In addition, the Chinese government is holding off all its new nuclear plant approvals and the attempt to construct an enormous nuclear power plant block project headed by the central government and local government. These plans collide with the local people’s strong resistance in India.
In spite of this domino effect against nuclear power, France, the United Kingdom, and South Korea are still holding on to their new nuclear power plant construction plans. We should extend this global domino effect of breaking away from nuclear power through networks and alliances between anti-nuclear movements around the world.

Written by Jae-kak, Han (Deputy Director: )

3. New Report

Phase out nuclear power: Post-Fukushima and the logic of energy transition

A new book managed by ECPI that suggests a scenario of a breakaway from nuclear power in Korea has been published. In this book, six ECPI researchers who authored the book criticized the general problem on nuclear power development and the mistakes resulting from the Korean government’s nuclear power development policy.
 The authors argue about the fictiveness of nuclear power development particularly the claims that it is a clean, safe and economical source of energy. They further claim that choosing nuclear power as an alternative for dealing with climate change is impossible. Especially, in Chapter 5 they said that adopting a policy of a breakaway from nuclear power like what Germany did is very realistic given the Korean conditions. They also suggested an energy scenario in which all nuclear power plants in Korea would be shut down and instead use of renewable energy is expanded by 2030.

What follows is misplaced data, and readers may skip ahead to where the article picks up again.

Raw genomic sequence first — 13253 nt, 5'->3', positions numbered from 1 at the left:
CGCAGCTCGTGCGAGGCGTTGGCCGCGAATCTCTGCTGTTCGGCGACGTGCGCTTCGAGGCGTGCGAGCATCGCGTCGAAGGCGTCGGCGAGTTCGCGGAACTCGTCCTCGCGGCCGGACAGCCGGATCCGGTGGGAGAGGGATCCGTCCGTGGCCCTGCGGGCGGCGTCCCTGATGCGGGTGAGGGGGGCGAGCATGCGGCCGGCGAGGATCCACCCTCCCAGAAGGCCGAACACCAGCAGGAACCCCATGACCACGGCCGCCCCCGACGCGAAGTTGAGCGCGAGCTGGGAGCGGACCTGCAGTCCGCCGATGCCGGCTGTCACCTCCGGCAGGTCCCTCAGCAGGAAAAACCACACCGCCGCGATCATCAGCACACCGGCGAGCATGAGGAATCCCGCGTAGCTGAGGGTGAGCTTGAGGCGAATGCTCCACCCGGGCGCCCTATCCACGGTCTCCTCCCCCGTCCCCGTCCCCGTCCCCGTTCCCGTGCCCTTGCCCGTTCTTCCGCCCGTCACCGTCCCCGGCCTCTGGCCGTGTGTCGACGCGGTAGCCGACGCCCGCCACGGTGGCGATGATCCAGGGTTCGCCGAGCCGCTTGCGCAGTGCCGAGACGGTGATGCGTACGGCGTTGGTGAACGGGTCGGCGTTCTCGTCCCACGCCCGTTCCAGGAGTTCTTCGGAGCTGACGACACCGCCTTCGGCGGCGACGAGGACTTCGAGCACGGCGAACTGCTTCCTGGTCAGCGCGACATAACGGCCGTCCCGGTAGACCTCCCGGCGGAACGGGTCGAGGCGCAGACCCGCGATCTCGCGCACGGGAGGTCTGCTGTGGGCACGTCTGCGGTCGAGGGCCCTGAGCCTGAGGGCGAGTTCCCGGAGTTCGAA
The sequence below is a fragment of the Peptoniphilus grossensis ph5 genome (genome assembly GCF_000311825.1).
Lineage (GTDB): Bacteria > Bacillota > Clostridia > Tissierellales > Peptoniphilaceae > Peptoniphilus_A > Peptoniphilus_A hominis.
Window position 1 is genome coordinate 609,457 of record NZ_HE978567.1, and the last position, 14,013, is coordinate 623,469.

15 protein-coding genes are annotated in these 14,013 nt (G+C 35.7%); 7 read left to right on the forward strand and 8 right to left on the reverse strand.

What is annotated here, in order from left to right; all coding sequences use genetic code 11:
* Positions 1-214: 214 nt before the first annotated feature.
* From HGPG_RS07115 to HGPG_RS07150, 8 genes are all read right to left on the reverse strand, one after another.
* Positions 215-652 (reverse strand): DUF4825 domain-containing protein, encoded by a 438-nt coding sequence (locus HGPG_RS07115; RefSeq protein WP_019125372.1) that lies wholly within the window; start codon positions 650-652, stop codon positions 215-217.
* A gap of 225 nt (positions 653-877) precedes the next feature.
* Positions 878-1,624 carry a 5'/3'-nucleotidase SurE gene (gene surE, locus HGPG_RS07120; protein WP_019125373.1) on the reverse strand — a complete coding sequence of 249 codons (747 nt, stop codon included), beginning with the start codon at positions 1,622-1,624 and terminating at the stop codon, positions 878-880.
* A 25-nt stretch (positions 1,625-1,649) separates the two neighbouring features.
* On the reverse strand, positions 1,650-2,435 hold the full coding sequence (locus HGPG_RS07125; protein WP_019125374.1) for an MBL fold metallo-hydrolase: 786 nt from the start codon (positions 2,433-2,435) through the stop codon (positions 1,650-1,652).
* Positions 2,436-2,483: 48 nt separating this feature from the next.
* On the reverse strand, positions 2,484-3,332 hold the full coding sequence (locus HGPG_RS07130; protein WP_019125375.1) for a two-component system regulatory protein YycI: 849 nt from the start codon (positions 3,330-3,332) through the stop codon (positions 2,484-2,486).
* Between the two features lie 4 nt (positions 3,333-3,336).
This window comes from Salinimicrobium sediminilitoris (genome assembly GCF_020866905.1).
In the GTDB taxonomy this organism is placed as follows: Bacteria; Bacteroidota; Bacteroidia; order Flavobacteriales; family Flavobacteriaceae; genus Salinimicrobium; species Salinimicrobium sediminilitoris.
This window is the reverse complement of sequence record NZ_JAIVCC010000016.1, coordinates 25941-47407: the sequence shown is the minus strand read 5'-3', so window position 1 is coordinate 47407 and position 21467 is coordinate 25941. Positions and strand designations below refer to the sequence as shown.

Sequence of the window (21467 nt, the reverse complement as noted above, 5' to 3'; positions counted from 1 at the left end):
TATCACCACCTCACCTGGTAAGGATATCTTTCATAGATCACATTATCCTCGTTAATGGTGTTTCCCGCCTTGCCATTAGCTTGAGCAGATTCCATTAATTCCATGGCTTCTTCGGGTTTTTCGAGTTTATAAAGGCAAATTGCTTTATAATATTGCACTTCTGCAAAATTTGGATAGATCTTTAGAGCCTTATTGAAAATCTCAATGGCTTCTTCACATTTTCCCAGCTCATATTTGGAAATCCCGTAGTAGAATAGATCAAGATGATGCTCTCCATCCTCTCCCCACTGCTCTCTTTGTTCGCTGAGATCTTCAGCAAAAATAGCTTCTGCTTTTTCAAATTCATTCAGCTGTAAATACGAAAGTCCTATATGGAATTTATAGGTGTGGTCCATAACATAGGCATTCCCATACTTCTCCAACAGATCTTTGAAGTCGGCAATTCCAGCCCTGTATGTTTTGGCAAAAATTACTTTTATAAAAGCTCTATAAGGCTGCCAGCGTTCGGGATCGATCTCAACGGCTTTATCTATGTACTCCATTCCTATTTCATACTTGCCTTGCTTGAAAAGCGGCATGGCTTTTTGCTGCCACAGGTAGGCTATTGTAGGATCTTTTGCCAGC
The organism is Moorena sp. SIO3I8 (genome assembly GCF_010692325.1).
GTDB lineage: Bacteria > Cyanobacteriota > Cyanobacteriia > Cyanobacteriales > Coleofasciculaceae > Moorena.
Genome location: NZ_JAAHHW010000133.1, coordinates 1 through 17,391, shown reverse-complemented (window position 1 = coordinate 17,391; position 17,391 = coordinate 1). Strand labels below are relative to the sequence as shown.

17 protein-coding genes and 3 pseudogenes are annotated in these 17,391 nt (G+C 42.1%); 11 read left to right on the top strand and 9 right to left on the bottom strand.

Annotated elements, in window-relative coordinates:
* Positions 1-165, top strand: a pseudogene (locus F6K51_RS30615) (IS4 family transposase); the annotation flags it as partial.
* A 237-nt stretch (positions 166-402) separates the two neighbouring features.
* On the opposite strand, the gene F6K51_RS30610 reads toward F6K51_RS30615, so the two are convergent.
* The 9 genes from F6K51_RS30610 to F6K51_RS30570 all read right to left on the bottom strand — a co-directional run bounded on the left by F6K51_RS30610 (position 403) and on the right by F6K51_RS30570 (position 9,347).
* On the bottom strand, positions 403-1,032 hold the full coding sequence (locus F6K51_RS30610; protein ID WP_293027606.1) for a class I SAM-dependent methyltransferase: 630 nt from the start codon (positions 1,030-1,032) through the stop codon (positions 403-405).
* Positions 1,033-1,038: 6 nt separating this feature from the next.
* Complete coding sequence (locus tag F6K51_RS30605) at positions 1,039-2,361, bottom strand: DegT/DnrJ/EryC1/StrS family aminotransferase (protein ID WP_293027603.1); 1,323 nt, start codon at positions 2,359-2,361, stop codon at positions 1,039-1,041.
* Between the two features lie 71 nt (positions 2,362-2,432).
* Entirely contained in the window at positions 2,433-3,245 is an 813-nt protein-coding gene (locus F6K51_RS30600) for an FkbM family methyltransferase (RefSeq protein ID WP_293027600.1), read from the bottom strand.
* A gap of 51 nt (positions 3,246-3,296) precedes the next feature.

Currently, 21 units of nuclear reactors are operating in four nuclear power plants in Korea and the rate of concentrates of these nuclear power plants is one of the highest in the world. Despite the Fukushima nuclear power plant accident, Korean president Lee is still pushing for the nuclear power extension policy, which increases nuclear power production rates from 30% to 60% by 2050 by constructing 12 more nuclear units. For this reason, environmental NGOs and progressive institutes in Korea criticize imaginary Barmecidal ‘Green Growth’ and demand the stopping of the extension of nuclear power plants and the shutdown of the life-threatening nuclear power units.

Written by Hyun-woo Kim (Researcher:

4. Act now 
 1. Case study; Energy and climate injustice in Asia
    This case study will include case of Thailand, Laos, Cambodia, and Japan.

 2. Working on new alternative system instead of ‘Cap and Trade’ so called ‘Cap and Tax’